7. I will design for the content.
  8. I will enhance my websites using semantic technologies wherever possible.
  9. While I understand and practice good SEO, I do not, and will not ever use black hat SEO techniques.
  10. I will do my best to support and educate my fellow web designers on the importance of web standards.
  11. I will not degrade my work, nor my industry, by working on spec.
  12. I shall not, through action or inaction, allow my company or my clients to use work on spec.
  13. If I meet a professional web designer who uses table layouts, I will punch him or her in the face for degrading our industry.
Source: Sneak-Attack Philosophy by Bernard Yu
Last night I watched the VMAs (in a misguided attempt to support Chelsea Handler.) Lady Gaga cleaned up with eight awards including Best Video. Her tearful acceptance speech thanking her fans, who she refers to as her "little monsters," was amusing and touching. She got me thinking, "What can Lady Gaga teach me?" On design: "When you make music or write or create, it's really your job to have mind-blowing, irresponsible, condom-less sex with whatever idea it is you're writing about at the time." The difference between a good design and a great one is that the great one was made with heart, it conveys emotion. If you're feeling uninspired and robotic, your designs will reflect that. Get inspired about your next project and the result will shine. On branding: "I used to walk down the street like I was a fucking star... I want people to walk around delusional about how great they can be- and then to fight so hard for it every day that the lie becomes the truth." The moral is that a designer can only be as big as they appear. Believe in your ability, charge the full amount that your time is worth, and people will see you as the proverbial rock star designer. On marketing: "You have to be unique, and different, and shine in your own way. I'm just trying to change the world, one sequin at a time." On fashion alone, Lady Gaga is known as a force to be reckoned with. Her collaboration with designers and utter dedication to aggressive fashion has netted millions in free press. When your portfolio is both well executed and emotionally inspired, it will speak for itself. Lastly, love your work and you will succeed: "I am focused on the work. I am constantly creating. I am a busy girl. I live and breathe my work. I love what I do."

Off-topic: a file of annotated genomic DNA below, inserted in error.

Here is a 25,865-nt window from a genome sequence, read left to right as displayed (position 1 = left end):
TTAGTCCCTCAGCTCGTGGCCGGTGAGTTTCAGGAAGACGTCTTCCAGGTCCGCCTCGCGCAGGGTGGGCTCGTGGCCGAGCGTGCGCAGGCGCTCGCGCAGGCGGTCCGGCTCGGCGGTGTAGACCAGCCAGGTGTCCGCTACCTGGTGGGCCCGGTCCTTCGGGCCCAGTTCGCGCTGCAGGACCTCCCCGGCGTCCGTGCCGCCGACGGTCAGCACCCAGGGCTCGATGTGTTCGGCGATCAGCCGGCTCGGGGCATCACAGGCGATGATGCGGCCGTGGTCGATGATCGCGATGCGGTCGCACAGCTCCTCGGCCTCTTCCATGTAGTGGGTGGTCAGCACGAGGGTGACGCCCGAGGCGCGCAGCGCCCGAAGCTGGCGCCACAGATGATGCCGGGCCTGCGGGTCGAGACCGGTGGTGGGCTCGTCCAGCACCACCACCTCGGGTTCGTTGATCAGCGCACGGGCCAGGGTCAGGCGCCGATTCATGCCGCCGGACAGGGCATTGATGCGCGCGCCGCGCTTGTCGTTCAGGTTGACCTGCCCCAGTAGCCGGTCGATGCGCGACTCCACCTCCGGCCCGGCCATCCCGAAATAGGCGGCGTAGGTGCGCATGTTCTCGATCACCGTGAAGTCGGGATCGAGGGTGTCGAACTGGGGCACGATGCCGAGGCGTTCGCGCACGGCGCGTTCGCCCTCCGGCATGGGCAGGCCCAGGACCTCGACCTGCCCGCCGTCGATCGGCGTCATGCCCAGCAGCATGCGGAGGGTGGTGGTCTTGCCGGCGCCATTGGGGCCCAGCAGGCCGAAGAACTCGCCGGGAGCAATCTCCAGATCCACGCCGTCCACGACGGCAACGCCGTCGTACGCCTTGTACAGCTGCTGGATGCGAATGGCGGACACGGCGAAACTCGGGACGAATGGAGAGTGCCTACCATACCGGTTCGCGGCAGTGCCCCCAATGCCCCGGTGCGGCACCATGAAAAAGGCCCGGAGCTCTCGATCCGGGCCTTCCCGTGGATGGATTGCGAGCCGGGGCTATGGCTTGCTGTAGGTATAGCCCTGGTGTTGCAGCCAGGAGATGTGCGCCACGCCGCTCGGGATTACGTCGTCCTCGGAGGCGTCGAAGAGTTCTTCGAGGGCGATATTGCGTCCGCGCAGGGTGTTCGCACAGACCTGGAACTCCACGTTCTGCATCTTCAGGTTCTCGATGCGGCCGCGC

With the new Google Instant, results are now streamed live as a user types. If a user is to pause for just three seconds, the ads shown count as an impression. If your Click-Through Rates start to trend downward, it's because Google Instant is skewing your impressions upward. So don't pause that ad just yet. The solution is to use long-tail keywords in order to keep your impressions highly targeted. A long tail keyword is something like "Northwest Suburban Web Design" while a short tail keyword would be just "Web Design." An explanation from the Google AdWords Blog: